Hockey is a game that has recently undergone significant modification. The introduction of artificial turf in the 1970s changed the pace and style of the game and the introduction of various rule changes modified the game. In turn, these changes have evolved the physical demands of hockey athletes and their need to have a high repeat-sprint ability.
The two most significant changes to the game of hockey in recent times (mid-1990s) have been to allow unlimited substitutions and the removal of the offside rule. These changes have markedly altered the tactical and apparent physiological requirements of the game.
Unlimited substitutions are responsible for the average athlete game time being 48mins. The timing and organisation of substitutes can significantly affect overall physical outputs of a team during a game. Regularly rotating strikers, inside forwards and the centre half will allow for maintenance of high intensity work throughout the game, particularly towards the end of each half. Overall work-rate is increased by approximately 5% with rotating substitutes.
In the hockey game, the duration of the game and the distance run by hockey players demand a high aerobic contribution to their energy supply. Hockey also involves short, more intense periods of running. With its demand for continuous activity, hockey is aerobically demanding, but also requires frequent, though brief, anaerobic efforts.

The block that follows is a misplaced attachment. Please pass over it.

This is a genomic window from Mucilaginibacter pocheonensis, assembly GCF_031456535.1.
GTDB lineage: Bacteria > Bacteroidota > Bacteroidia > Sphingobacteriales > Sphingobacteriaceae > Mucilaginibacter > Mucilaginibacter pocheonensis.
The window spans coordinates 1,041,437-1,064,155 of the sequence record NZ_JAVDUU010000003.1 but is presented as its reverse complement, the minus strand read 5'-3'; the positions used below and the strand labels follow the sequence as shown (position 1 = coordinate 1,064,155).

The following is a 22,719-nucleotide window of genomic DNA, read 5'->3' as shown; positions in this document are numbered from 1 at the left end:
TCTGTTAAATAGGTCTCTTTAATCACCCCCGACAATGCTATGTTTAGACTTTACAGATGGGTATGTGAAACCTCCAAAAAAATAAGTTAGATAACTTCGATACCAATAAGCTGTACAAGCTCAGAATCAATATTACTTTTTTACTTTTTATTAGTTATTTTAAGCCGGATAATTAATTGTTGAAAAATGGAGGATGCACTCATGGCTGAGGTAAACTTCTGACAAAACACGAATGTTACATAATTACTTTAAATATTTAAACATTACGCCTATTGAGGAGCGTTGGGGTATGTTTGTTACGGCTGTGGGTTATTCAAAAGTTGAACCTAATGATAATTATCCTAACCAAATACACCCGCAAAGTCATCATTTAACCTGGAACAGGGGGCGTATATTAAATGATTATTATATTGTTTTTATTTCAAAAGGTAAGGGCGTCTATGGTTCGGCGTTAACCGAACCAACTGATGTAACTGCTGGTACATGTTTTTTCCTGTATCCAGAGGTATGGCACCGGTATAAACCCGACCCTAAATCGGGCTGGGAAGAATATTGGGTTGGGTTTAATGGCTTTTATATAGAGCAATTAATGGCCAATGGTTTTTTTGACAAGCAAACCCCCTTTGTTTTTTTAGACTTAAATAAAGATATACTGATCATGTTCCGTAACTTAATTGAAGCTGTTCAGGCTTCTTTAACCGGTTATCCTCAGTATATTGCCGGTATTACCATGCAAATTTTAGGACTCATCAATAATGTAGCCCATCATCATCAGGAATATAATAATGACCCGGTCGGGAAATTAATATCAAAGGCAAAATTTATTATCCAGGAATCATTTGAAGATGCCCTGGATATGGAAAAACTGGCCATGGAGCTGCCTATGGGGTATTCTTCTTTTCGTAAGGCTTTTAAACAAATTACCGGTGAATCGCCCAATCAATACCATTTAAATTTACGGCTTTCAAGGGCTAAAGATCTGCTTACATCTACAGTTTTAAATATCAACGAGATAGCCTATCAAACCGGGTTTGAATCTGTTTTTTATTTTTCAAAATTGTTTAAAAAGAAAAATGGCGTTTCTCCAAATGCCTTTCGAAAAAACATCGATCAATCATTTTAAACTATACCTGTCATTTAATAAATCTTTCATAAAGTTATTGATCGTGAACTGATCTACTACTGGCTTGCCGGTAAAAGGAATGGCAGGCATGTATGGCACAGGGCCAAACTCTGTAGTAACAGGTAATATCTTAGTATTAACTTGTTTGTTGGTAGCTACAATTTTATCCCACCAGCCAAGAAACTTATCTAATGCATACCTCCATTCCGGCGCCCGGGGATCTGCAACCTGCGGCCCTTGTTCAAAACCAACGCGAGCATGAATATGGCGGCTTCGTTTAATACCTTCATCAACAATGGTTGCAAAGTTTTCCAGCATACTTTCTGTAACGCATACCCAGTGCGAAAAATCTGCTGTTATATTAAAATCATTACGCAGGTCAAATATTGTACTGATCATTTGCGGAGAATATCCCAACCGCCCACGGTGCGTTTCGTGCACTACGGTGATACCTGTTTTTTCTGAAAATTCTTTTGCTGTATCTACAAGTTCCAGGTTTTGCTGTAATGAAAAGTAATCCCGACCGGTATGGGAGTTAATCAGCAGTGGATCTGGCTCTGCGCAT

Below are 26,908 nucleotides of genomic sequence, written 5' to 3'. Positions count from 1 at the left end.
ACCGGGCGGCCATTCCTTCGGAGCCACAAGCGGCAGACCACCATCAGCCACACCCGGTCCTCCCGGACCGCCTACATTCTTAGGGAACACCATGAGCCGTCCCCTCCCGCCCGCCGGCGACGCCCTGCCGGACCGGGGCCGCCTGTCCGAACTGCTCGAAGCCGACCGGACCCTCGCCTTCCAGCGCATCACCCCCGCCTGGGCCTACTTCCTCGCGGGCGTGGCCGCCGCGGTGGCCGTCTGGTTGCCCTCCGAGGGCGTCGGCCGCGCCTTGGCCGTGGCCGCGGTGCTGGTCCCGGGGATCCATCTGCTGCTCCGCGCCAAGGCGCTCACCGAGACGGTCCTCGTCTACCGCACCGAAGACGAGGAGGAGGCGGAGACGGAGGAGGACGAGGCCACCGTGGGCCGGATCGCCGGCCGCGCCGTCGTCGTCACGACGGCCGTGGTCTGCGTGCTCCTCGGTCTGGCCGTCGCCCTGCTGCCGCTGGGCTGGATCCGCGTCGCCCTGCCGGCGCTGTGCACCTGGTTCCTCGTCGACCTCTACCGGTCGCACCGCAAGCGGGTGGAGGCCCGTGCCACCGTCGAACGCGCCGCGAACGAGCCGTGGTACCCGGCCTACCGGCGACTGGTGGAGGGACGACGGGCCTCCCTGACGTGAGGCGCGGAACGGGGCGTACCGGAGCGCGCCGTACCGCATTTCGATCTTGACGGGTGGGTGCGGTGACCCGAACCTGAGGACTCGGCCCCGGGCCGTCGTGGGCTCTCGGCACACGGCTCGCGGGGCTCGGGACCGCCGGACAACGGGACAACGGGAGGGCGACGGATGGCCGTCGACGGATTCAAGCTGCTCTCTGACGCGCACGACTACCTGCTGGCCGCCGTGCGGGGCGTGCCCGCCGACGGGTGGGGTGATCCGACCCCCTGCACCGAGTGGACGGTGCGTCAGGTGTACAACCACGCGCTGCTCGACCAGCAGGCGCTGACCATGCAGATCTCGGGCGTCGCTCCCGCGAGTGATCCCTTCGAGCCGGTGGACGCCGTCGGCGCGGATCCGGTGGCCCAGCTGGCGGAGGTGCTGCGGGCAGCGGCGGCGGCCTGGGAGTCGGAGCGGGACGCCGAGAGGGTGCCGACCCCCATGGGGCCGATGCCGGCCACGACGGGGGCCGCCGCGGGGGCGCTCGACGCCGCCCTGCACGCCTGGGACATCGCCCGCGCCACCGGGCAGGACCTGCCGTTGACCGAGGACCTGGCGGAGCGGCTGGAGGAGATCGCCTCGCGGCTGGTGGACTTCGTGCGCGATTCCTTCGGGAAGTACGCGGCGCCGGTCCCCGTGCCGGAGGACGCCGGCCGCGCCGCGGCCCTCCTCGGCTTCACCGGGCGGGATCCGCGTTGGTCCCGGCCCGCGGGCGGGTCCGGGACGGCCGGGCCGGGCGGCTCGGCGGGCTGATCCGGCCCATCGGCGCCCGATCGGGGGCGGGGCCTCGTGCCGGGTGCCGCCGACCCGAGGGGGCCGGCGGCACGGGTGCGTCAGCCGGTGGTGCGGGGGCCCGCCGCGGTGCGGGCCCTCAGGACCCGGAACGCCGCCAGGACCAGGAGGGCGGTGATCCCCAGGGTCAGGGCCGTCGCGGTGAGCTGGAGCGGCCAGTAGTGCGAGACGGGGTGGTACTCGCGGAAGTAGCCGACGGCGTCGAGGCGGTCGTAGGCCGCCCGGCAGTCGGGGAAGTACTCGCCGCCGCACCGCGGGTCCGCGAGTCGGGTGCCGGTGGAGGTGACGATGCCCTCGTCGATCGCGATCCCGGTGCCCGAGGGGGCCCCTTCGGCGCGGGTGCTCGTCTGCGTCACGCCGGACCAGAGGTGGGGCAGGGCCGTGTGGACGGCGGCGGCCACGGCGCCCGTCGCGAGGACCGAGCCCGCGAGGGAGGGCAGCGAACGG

On average, hockey players have a change in movement patterns every 5.5 seconds during a game. As a result, considerable amounts of energy are utilised during accelerating and decelerating movements combined with repeated-sprint efforts. Nearly 25% of the time during a game, intervals between player sprints are of only 20 seconds or less. Therefore, the movement patterns of repeated-sprint activity are an important fitness component of a hockey team’s performance.
Traditional hockey training exercises such as small sided games provide an excellent intermittent fitness stimulus and where necessary, supplementary intermittent training can also be added to team sessions. As an example, the New Zealand National Men’s team also include short (10-15 minutes) high intensity fitness sessions at most of their training days.
These sessions consist of sets of repeated efforts that can vary between 10-60 seconds and have rests of approximately 100% (i.e. if the work effort was 30 seconds long then the rest is also 30 seconds long). Long rests are given between sets to allow for the high intensity to be maintained and active recovery (jogging) during these long rests is beneficial.
Bishop, D. (2003). Predictors of repeated sprint ability in elite hockey players. Journal of Science and Medicine in Sport, 6, 199–209
Lythe, J. (2006). The Physical Demands of Hockey.